In sum, the district judges in the four cases consolidated here rejected Mac Naughton’s efforts to collect the RMG Judgment entered against his former clients. We affirm.
As warned, the tangled details of these consolidated appeals and related cases twist through thirteen years of federal and state litigation. Multiple courts summarized this history. A brief account suffices here. We sort the history by case.
A. RMG Action
Russian Media Group (“RMG”) provided Russian-language satellite television programming to subscribers. In 2006, it sued Ishaihu Harmelech and Cable America, predecessor of USA Satellite & Cable (collectively “Harmelech Defendants”) in the Northern District of Illinois for unfair com-petition involving Russian television in Chicago-area apart-ments and violations of the Illinois Cable Piracy Act (“RMG Action”). In April 2009, the court ordered that all payments received by the Harmelech Defendants from certain apart-ment tenants must be held in escrow pending further order. On May 8, 2009, Mac Naughton began representing the Harmelech Defendants in this case. In the process, he learned con-fidential information about them. On July 16, 2009, he “stopped actively representing” them (his words) because they owed him attorney’s fees and costs. He finally received leave to withdraw in January 2011. The case settled in his absence. In May 2011, the court entered a $286,374.76 stipulated judgment (“RMG Judgment”) for RMG against the Harmelech Defendants and ordered the release of escrow funds to RMG. Harmelech claims he paid some of the RMG Judgment.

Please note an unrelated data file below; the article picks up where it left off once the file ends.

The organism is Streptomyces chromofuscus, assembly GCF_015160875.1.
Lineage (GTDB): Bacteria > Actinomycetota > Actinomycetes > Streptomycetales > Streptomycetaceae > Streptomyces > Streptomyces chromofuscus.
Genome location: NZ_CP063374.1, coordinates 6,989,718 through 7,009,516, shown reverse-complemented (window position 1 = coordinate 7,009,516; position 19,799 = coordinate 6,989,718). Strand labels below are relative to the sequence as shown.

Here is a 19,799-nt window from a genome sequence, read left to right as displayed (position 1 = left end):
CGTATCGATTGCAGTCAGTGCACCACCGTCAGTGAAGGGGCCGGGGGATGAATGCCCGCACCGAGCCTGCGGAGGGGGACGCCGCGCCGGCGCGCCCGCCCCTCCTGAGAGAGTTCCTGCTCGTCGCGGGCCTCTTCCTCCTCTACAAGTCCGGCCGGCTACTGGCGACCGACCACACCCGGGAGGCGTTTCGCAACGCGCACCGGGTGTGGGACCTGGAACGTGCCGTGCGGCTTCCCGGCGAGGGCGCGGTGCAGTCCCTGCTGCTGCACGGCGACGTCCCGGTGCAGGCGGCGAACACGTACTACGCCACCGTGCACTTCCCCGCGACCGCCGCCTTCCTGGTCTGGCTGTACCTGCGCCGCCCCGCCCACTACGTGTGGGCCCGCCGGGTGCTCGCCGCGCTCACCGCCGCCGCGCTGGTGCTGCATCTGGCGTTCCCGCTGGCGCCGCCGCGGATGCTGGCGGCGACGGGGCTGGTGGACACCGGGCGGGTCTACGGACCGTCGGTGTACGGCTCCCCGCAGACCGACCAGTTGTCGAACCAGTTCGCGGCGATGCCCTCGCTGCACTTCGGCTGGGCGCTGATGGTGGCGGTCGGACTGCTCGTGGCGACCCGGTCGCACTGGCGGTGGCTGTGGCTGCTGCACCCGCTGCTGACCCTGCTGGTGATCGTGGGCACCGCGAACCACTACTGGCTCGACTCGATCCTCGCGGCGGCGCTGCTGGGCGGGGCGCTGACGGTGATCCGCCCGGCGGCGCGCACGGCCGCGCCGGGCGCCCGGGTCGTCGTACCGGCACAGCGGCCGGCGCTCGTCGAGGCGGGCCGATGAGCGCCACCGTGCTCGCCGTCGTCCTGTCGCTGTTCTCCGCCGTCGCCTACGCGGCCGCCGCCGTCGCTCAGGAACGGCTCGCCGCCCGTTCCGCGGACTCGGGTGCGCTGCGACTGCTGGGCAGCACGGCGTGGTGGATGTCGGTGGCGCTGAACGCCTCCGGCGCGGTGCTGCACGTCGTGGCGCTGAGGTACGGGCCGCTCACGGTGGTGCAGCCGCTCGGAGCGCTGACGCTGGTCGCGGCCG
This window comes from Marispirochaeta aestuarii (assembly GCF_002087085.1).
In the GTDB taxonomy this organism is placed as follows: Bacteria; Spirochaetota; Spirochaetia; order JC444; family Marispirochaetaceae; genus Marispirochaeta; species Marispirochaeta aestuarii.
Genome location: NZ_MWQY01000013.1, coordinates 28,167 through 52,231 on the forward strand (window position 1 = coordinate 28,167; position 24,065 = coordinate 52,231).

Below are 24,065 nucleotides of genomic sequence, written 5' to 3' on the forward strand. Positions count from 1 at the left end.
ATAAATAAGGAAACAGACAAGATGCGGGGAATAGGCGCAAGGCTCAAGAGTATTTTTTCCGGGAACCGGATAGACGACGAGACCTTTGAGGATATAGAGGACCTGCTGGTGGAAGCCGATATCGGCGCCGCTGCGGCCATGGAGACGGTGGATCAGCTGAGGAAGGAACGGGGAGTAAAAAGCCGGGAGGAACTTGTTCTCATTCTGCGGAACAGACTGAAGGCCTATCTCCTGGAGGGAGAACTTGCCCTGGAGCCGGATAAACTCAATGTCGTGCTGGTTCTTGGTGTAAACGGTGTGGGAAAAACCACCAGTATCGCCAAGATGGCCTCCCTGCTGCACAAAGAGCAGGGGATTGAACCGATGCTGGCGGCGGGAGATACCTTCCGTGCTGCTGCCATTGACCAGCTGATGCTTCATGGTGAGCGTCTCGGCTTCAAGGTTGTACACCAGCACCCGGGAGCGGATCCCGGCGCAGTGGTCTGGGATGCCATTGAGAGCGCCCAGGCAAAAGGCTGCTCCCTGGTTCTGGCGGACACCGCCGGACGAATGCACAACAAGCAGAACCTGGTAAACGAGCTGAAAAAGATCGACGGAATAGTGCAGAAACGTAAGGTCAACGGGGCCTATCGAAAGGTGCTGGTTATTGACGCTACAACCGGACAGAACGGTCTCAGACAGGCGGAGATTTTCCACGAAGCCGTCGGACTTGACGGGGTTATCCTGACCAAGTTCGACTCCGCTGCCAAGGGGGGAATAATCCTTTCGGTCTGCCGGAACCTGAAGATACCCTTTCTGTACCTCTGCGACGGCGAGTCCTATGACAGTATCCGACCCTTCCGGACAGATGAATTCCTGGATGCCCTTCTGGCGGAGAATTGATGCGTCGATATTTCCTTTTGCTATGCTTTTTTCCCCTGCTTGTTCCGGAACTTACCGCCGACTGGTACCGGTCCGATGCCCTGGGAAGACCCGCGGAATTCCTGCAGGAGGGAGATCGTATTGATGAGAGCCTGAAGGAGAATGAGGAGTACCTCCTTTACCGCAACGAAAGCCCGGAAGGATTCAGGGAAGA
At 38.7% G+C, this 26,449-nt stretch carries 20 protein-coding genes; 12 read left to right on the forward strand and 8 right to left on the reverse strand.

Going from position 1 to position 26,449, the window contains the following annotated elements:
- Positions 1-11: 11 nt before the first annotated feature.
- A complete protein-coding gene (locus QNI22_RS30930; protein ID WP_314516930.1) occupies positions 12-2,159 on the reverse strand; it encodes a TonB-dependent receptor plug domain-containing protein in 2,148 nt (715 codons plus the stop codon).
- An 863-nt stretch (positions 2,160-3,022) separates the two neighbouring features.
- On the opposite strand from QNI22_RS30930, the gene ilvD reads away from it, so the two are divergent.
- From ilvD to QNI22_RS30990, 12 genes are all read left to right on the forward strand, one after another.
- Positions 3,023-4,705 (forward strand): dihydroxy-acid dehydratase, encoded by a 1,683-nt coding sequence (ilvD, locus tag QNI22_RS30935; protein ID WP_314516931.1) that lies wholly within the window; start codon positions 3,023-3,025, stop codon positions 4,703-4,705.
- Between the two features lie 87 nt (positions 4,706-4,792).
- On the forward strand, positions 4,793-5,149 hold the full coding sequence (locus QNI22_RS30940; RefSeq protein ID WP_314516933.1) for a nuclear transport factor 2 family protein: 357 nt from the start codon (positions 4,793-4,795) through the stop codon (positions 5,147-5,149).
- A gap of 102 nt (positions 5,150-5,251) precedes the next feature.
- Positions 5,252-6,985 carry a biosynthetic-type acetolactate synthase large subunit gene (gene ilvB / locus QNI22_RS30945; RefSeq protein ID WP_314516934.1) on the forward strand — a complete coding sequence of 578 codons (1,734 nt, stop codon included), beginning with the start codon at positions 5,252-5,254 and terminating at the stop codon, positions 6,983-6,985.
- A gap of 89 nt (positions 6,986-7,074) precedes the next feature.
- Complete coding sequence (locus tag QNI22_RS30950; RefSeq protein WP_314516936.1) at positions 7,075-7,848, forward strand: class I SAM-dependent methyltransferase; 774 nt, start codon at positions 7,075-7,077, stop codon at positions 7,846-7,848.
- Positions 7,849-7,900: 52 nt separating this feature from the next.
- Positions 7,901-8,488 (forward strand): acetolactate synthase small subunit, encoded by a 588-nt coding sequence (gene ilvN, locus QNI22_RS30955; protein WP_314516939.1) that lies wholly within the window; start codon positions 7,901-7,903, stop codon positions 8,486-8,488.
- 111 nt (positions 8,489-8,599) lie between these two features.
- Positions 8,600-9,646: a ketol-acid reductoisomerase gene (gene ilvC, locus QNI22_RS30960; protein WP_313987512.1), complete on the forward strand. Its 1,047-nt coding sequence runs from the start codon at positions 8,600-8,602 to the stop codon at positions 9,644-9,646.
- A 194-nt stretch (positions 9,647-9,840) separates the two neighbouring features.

*2 As discussed below, in August 2014, RMG assigned the unpaid part of the RMG Judgment to Casco Bay Holdings, owned and controlled by Mac Naughton, as part of a settle-ment in a New Jersey state court case. In September 2016, Casco Bay assigned its rights in the RMG Judgment to Mac Naughton personally.1 In December 2017, Mac Naughton moved to reopen the RMG Action against his former clients. On June 22, 2018, Judge Durkin rejected this. He noted Judge Feinerman in the Sunnyside Action (discussed below) ruled Mac Naughton was violating a court order by continuing to pursue the RMG Judgment. Judge Feinerman dismissed the Sunnyside Action as a sanction for this continuing violation. In the RMG Action, Judge Durkin adopted Judge Feinerman’s reasoning and ruled the RMG Action remained closed.